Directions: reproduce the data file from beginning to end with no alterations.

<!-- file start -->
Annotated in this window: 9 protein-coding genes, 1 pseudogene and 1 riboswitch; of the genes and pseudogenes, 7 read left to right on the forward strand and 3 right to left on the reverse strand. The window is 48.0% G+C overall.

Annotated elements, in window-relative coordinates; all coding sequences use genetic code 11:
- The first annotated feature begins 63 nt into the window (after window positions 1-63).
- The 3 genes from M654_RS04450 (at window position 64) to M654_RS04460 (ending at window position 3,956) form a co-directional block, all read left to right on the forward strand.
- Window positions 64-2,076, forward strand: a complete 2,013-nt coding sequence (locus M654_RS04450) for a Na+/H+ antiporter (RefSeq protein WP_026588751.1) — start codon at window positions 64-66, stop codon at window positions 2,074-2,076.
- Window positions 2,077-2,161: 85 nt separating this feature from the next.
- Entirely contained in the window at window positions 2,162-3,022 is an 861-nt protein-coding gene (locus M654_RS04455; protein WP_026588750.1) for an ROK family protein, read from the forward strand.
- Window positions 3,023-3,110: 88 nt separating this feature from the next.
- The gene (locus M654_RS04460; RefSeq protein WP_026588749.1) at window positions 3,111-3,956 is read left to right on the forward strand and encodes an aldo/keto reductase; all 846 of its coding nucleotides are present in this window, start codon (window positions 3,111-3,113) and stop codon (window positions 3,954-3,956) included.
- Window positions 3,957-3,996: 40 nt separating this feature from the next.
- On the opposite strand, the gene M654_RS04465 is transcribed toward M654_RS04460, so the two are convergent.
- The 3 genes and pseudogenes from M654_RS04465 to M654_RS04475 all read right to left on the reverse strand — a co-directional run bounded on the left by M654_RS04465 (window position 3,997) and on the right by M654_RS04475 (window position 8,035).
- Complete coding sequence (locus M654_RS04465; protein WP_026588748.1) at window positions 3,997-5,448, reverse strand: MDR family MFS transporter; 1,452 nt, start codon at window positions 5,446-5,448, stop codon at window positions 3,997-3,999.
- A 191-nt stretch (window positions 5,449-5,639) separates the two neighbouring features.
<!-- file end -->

Annotated in this window: 9 protein-coding genes, 1 pseudogene and 1 riboswitch; of the genes and pseudogenes, 7 read left to right on the forward strand and 3 right to left on the reverse strand. The window is 48.0% G+C overall.

Annotated elements, in window-relative coordinates; all coding sequences use genetic code 11:
- The first annotated feature begins 63 nt into the window (after window positions 1-63).
- The 3 genes from M654_RS04450 (at window position 64) to M654_RS04460 (ending at window position 3,956) form a co-directional block, all read left to right on the forward strand.
- Window positions 64-2,076, forward strand: a complete 2,013-nt coding sequence (locus M654_RS04450) for a Na+/H+ antiporter (RefSeq protein WP_026588751.1) — start codon at window positions 64-66, stop codon at window positions 2,074-2,076.
- Window positions 2,077-2,161: 85 nt separating this feature from the next.
- Entirely contained in the window at window positions 2,162-3,022 is an 861-nt protein-coding gene (locus M654_RS04455; protein WP_026588750.1) for an ROK family protein, read from the forward strand.
- Window positions 3,023-3,110: 88 nt separating this feature from the next.
- The gene (locus M654_RS04460; RefSeq protein WP_026588749.1) at window positions 3,111-3,956 is read left to right on the forward strand and encodes an aldo/keto reductase; all 846 of its coding nucleotides are present in this window, start codon (window positions 3,111-3,113) and stop codon (window positions 3,954-3,956) included.
- Window positions 3,957-3,996: 40 nt separating this feature from the next.
- On the opposite strand, the gene M654_RS04465 is transcribed toward M654_RS04460, so the two are convergent.
- The 3 genes and pseudogenes from M654_RS04465 to M654_RS04475 all read right to left on the reverse strand — a co-directional run bounded on the left by M654_RS04465 (window position 3,997) and on the right by M654_RS04475 (window position 8,035).
- Complete coding sequence (locus M654_RS04465; protein WP_026588748.1) at window positions 3,997-5,448, reverse strand: MDR family MFS transporter; 1,452 nt, start codon at window positions 5,446-5,448, stop codon at window positions 3,997-3,999.
- A 191-nt stretch (window positions 5,449-5,639) separates the two neighbouring features.